Vietnam refuses to lift casino ban on locals, dashing foreign investors' hopes

The failure of Vietnam's government to reverse a longstanding ban on locals in casinos may be detrimental to foreign investment in the sector, analysts cautioned.

In its latest draft decree this week, the Ministry of Finance maintained that only foreigners and Vietnamese with foreign passports can access casinos, according to local media reports. Earlier this year, a request was submitted to revise the rule, sparking hopes that the newly installed government, led by Prime Minister Nguyen Xuan Phuc, would loosen the strict regulations.

A motorbike taxi driver waiting for clients in front of the Crown Casino run by Silver Shores International Resort in the Vietnamese central coastal city of Danang
HOANG DINH NAM | AFP | Getty Images
A motorbike taxi driver waiting for clients in front of the Crown Casino run by Silver Shores International Resort in the Vietnamese central coastal city of Danang

Local newspapers said the ruling was based on social concerns regarding gambling addictions, money laundering and other illicit activities.

"We were thinking the government would allow locals to play low-stakes games at least; this announcement is tighter than expectations," said Michael Kokalari, head of Vietnam research at CIMB.

Speculation was also rife that officials would implement an entry fee for locals, akin to Singapore's policy, or impose a minimum net worth requirement in order to deter low-income individuals from gambling.

"On the surface, this [Monday's news] is clearly bad news for international integrated resort (IR) developers who viewed Vietnam as one of the prized global greenfield opportunities," said Grant Govertsen, founding partner of Macau-based research firm Union Gaming Group, in a note.

"It kills any interest for large gaming companies to invest in IR projects," echoed Shaun McCamley, head of Asian operations at management consulting firm Global Market Advisors.

Home to a youthful and educated population, the Southeast Asian nation has long been touted as a bright spot in the global gaming market amid a downturn in Macau, the world's largest casino hub.

Nearly 60 percent of the Vietnam's population is under 35 and the number of university graduates has spiked 60 percent within the last decade, according to a May note by market research firm Nielsen. Moreover, Boston Consulting Group expects the middle and affluent class to more than double in size between 2014 and 2020, from 12 million to 33 million.

"Vietnam was viewed as a potential great investment opportunity should the government allow locals. Las Vegas Sands has been the most visible and vocal major gaming developer who has an interest in Vietnam," pointed out Govertsen.


There are currently around seven licensed casinos in the country, all of whom bet on foreigners alone for growth. One of them is the Crown International Games Club in the coastal city of Danang, a hotbed for wealthy Chinese. Thanks to Chinese President Xi Jinping's crackdown on conspicuous spending and lavish lifestyles, VIP gamblers from the mainland are turning their backs on neighboring Macau in search of other shores.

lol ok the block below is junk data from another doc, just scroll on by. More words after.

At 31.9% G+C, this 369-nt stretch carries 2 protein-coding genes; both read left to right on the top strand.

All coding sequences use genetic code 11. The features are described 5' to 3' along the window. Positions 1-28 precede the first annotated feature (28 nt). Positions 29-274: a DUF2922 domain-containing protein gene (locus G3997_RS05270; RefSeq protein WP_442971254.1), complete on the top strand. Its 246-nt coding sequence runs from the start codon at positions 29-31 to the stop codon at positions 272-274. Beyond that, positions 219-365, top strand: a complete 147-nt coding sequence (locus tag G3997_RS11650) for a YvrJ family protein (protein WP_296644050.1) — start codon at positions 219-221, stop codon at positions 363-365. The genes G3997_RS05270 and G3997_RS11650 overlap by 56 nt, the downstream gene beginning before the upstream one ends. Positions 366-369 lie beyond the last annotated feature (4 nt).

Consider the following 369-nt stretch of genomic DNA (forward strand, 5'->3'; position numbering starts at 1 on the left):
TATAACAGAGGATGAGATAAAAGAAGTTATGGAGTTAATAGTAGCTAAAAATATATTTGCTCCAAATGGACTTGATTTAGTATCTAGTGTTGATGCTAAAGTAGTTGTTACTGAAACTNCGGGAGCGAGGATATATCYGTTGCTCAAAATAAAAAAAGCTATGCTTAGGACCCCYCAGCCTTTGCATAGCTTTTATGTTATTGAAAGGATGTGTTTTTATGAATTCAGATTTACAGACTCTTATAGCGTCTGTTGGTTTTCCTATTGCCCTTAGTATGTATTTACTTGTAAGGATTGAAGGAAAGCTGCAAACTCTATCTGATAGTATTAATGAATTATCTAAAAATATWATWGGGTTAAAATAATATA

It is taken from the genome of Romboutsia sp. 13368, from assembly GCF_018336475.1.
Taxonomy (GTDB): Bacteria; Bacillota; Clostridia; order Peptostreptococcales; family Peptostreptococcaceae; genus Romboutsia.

The finance ministry also made no change to the current laws that weigh on foreign investors looking to run a casino in Vietnam.

A minimum $4 billion capital requirement is required, which Govertsen believed had been cut in half in previous iterations of the draft decree.

"No casino orientated group will invest that sort of sum where locals are not allowed to play," said McCamley.

Other conditions include a 10 percent value added tax, a 35 percent gross gaming revenue tax and a 20 percent corporate income tax.

"All of the above are positive for neighboring markets like Cambodia and Laos, which have more investment-friendly parameters," Govertsen noted. Still, he was hopeful that the regulations could loosen up in the future.

"We are taking this news with a grain of salt as not only is the draft decree up for further revisions, but that it could represent a trial balloon in order to get further input from the local community, or perhaps extract more concessions from developers."

McCamley meanwhile noted that the government's new draft decree was not final. "I was told by my Vietnam connections, that the law has not yet been changed, the draft denying locals access was submitted to the PM Office but no decision has yet been made."

However, CIMB's Kokalari was slightly more pessimistic.

He anticipates the taxation and investment environment to improve going forward, but warned that locals are unlikely to ever get free reign inside casinos.

"We have warned investors for years that their expectations about the likely ability of locals to gamble in Vietnam were unrealistic. The new government is even more conservative than the previous administration."

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